Arduino Due 14MS/s 8CH logic analyzer sketch

In some threads I posted that Arduino Due is able to read a 32 channel port (Due has 4 of them) within 3 clock ticks (that is with 1000/84*3=35.7ns(!) between measurements). This is true if the results fit into free CPU registers (which is all that is needed for measuring speed of light). Unfortunately my statement that 3 cloc k cycles are needed per read when filling a huge array was incorrect – the compiler did optimize away the actual store statements into the array because that array was not used.

But a single 32bit read can be stored into an array within 6(!) clock cycles, the statement

*a++ = p->PIO_PDSR

reading 32 bit from port pointed to by p and storing that into an array gets compiled to these two assembler statements

ldr r1, [r4, #60]
strb r1, [r3, #_]

where “_” is a different constant index into the array.

It turns out that Arduino compiler has real problems in compiling 10000s of same staments, compile time becomes very high. The macro “T” in sketch does generate 10 copies of passed in statement, so that

T(T(T(*a++ = p->PIO_PDSR)));

creates 1000 statements “*a++ = p->PIO_PDSR” one after the other, taking 1000x6=6000 clock ticks. 14 iterations of this block gives 84000 clock ticks or 1ms.

I tested the sketch with 4.8MHz PWM frequency created by a Raspberry Pi Zero with these gpio commands:

gpio -g mode 18 pwm
gpio -g pwm-ms
gpio -g pwmc 2
gpio -g pwmr 2
gpio -g pwm 18 1

I did verify that it is really 4.8MHz with my 100MHz logic analyzer:

576044 / 0.1200 = 4800367Hz.

I connected Pi Zero pin 18 with channels 0, 2, 4 and 6 of Arduino Due port D (D25, D27, D14, D29).
Here you can see a run of the sketch with 4.8MHz in the reported ranges for those 4 channels:

channel=0 falling=28829 kHz=4804.83/4793.71
channel=1 falling=0 kHz=0.00/0.00
channel=2 falling=28830 kHz=4805.00/4793.87
channel=3 falling=0 kHz=0.00/0.00
channel=4 falling=28829 kHz=4804.83/4793.71
channel=5 falling=0 kHz=0.00/0.00
channel=6 falling=28829 kHz=4804.83/4793.71
channel=7 falling=0 kHz=0.00/0.00

Because of the for loop there is some clock cycles of overhead for the 1000 statement blocks, in total 1170 clock cycles or 13.93us for 6ms or 84000 port measurements. This sketch takes only lowest 8 channels from port D allowing to store 6ms in 84000 byte array. When taking all 32 channels only 1.5ms could be captured in the array. Ignoring the overhead takes too short time into account and therefore overshoots real frequency a bit, adding the overhead underestimates the frequency a bit because some falling edges do not get recorded in the overhead time. Inaccuracy is quite good with less than 0.2% as shown. The values in the array can be used to draw some curves on a LCD connected to Arduino Due, or to send back to laptop/ddesktop the Due is connected to.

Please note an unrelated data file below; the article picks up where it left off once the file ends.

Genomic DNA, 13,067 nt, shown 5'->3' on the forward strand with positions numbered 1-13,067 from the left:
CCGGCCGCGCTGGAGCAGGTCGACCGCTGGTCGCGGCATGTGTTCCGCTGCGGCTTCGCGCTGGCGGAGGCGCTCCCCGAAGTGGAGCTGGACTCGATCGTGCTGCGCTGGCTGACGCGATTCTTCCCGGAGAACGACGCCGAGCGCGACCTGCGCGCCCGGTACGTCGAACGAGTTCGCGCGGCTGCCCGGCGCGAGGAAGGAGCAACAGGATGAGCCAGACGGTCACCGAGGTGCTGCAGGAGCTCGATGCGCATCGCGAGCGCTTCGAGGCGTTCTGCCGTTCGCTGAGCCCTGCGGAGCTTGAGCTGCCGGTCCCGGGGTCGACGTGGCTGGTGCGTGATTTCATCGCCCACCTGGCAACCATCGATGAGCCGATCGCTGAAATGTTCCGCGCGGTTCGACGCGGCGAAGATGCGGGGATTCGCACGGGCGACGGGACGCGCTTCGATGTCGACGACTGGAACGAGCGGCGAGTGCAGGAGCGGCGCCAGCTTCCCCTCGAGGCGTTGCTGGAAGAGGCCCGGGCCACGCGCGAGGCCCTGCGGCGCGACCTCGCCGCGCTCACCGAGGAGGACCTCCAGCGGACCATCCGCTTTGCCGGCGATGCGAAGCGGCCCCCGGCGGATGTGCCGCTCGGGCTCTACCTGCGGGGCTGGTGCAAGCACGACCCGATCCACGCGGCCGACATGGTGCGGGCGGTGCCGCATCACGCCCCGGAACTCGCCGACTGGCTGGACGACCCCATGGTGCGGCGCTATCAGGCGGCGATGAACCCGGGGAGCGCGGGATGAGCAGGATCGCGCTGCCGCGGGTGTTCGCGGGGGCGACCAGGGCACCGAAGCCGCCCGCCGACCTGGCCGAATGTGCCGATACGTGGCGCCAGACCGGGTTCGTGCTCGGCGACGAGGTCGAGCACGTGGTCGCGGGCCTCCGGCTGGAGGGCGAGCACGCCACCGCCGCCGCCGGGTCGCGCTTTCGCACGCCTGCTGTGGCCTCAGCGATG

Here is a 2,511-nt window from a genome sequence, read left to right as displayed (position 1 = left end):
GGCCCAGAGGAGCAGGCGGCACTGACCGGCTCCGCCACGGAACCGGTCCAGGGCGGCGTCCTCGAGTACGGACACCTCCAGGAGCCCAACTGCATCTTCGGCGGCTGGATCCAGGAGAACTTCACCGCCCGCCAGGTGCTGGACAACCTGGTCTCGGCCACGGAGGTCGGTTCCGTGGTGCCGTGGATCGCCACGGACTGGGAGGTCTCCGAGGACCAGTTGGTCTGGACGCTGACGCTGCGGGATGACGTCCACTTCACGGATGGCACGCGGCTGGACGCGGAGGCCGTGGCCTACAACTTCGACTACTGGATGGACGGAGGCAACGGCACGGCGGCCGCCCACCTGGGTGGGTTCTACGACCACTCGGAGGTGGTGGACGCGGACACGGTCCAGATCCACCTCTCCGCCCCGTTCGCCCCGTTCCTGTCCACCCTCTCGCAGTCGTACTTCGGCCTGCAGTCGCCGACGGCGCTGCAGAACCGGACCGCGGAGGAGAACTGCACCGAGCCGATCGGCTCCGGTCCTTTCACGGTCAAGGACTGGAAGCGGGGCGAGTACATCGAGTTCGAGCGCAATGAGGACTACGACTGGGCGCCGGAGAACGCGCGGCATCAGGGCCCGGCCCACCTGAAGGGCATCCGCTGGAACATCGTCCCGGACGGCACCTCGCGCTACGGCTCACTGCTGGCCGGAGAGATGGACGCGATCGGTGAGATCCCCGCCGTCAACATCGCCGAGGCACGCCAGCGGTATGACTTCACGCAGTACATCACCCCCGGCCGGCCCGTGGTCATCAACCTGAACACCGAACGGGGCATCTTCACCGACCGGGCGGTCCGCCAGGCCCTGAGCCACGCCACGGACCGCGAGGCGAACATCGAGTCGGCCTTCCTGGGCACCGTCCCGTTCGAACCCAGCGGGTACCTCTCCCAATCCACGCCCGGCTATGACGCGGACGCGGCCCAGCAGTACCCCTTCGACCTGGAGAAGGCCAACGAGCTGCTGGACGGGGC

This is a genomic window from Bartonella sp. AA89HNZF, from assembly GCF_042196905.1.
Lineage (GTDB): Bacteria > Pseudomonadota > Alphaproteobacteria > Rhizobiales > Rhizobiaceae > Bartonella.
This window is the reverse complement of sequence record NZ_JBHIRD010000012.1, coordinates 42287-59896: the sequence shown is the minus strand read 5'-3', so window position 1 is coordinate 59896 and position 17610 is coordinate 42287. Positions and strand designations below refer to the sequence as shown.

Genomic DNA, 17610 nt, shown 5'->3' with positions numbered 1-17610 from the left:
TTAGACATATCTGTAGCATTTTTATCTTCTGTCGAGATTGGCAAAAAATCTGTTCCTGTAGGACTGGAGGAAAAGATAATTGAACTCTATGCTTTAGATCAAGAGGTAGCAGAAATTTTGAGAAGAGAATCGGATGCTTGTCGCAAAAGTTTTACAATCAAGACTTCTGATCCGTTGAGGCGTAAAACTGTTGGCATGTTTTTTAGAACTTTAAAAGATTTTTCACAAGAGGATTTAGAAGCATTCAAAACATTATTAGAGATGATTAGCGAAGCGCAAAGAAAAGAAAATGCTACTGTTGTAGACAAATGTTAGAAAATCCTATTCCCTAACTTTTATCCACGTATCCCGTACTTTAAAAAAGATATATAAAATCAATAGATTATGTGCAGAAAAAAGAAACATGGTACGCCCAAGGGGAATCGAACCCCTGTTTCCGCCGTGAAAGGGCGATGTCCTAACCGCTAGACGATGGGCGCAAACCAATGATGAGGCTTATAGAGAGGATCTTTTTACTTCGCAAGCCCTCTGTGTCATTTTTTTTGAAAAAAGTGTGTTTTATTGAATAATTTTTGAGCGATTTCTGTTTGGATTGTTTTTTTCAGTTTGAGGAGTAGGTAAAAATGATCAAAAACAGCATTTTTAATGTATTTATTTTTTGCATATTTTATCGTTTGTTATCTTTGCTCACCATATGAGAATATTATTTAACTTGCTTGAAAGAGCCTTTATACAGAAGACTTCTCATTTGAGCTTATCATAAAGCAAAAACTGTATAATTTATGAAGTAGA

60 line Sketch is attached as well:

   14MS/s 8CH logic analyzer (D.0[D25]-D.7[D11])
     overhead for 84000 measurements (6ms): 
     13.93us or 1170 clock cycles
#define ms 6
uint8_t A[1 + 14000*ms];
void setup() { 
  #define T(st) st; st; st; st; st; st; st; st; st; st

  int D[8]   = {25, 26, 27, 28, 14, 15, 29, 11};
  int f[8]   = {0,0,0,0,0,0,0,0};

  uint8_t *a = &A[0];
  Pio *p     = digitalPinToPort(D[0]);  // port D

  uint32_t i,j,t0,t1,ovhd,norm;

  for(i=0; i<8; ++i)  { pinMode(D[i], INPUT); }

  *a++ = p->PIO_PDSR;

// *a++ = p->PIO_PDSR --> 
// ldr r1, [r4, #60]   strb r1, [r3, #_] (6 clock cycles)
  for(i=1; i<=14*ms; ++i)  { T(T(T(*a++ = p->PIO_PDSR))); }


  norm = 84000*ms;
  ovhd = (((t0<t1)?84000+t0:t0)-t1);

  for(j=0,i=1; i<=14000*ms; ++i)
    for(j=0; j<8; ++j)
      if ( (A[i-1] & (1<<j)) > (A[i] & (1<<j)) )

  for(j=0; j<8; ++j)
    Serial.print(" falling=");
    Serial.print(" kHz=");

void loop() { }

P.S: Adding these lines

  for(j=0; j<8; ++j)
    for(i=0; i<=168; ++i)
      Serial.print( (A[i]&(1<<j)) ? "-" : "_");  

allows to “see” the first 2μs recorded (2x84 clock cycles):


sketch_aug30a.ino (1.29 KB)